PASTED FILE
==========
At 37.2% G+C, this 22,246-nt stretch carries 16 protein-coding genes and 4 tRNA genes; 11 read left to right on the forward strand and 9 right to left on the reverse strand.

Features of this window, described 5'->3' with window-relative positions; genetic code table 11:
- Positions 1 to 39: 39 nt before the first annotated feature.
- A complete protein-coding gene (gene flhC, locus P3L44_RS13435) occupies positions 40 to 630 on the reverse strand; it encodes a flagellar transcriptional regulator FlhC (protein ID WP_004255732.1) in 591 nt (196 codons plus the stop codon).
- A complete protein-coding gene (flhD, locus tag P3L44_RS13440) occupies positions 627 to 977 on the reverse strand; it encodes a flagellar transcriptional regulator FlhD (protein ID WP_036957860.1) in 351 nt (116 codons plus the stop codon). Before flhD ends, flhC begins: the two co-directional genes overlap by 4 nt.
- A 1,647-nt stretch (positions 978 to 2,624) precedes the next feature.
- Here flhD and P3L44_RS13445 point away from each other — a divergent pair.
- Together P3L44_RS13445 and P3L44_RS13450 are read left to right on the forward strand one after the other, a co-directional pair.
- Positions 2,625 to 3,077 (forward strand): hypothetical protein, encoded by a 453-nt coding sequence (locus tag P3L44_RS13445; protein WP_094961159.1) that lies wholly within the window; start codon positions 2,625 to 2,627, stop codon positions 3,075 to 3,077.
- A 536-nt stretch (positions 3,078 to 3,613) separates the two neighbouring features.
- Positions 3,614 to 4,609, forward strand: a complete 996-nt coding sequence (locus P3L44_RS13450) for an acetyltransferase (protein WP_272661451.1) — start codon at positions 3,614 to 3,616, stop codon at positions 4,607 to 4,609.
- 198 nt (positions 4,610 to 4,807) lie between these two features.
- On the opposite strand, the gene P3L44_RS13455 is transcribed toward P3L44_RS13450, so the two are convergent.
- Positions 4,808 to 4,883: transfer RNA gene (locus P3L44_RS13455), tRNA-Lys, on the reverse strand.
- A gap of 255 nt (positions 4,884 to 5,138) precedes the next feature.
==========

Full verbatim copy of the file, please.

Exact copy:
At 37.2% G+C, this 22,246-nt stretch carries 16 protein-coding genes and 4 tRNA genes; 11 read left to right on the forward strand and 9 right to left on the reverse strand.

Features of this window, described 5'->3' with window-relative positions; genetic code table 11:
- Positions 1 to 39: 39 nt before the first annotated feature.
- A complete protein-coding gene (gene flhC, locus P3L44_RS13435) occupies positions 40 to 630 on the reverse strand; it encodes a flagellar transcriptional regulator FlhC (protein ID WP_004255732.1) in 591 nt (196 codons plus the stop codon).
- A complete protein-coding gene (flhD, locus tag P3L44_RS13440) occupies positions 627 to 977 on the reverse strand; it encodes a flagellar transcriptional regulator FlhD (protein ID WP_036957860.1) in 351 nt (116 codons plus the stop codon). Before flhD ends, flhC begins: the two co-directional genes overlap by 4 nt.
- A 1,647-nt stretch (positions 978 to 2,624) precedes the next feature.
- Here flhD and P3L44_RS13445 point away from each other — a divergent pair.
- Together P3L44_RS13445 and P3L44_RS13450 are read left to right on the forward strand one after the other, a co-directional pair.
- Positions 2,625 to 3,077 (forward strand): hypothetical protein, encoded by a 453-nt coding sequence (locus tag P3L44_RS13445; protein WP_094961159.1) that lies wholly within the window; start codon positions 2,625 to 2,627, stop codon positions 3,075 to 3,077.
- A 536-nt stretch (positions 3,078 to 3,613) separates the two neighbouring features.
- Positions 3,614 to 4,609, forward strand: a complete 996-nt coding sequence (locus P3L44_RS13450) for an acetyltransferase (protein WP_272661451.1) — start codon at positions 3,614 to 3,616, stop codon at positions 4,607 to 4,609.
- 198 nt (positions 4,610 to 4,807) lie between these two features.
- On the opposite strand, the gene P3L44_RS13455 is transcribed toward P3L44_RS13450, so the two are convergent.
- Positions 4,808 to 4,883: transfer RNA gene (locus P3L44_RS13455), tRNA-Lys, on the reverse strand.
- A gap of 255 nt (positions 4,884 to 5,138) precedes the next feature.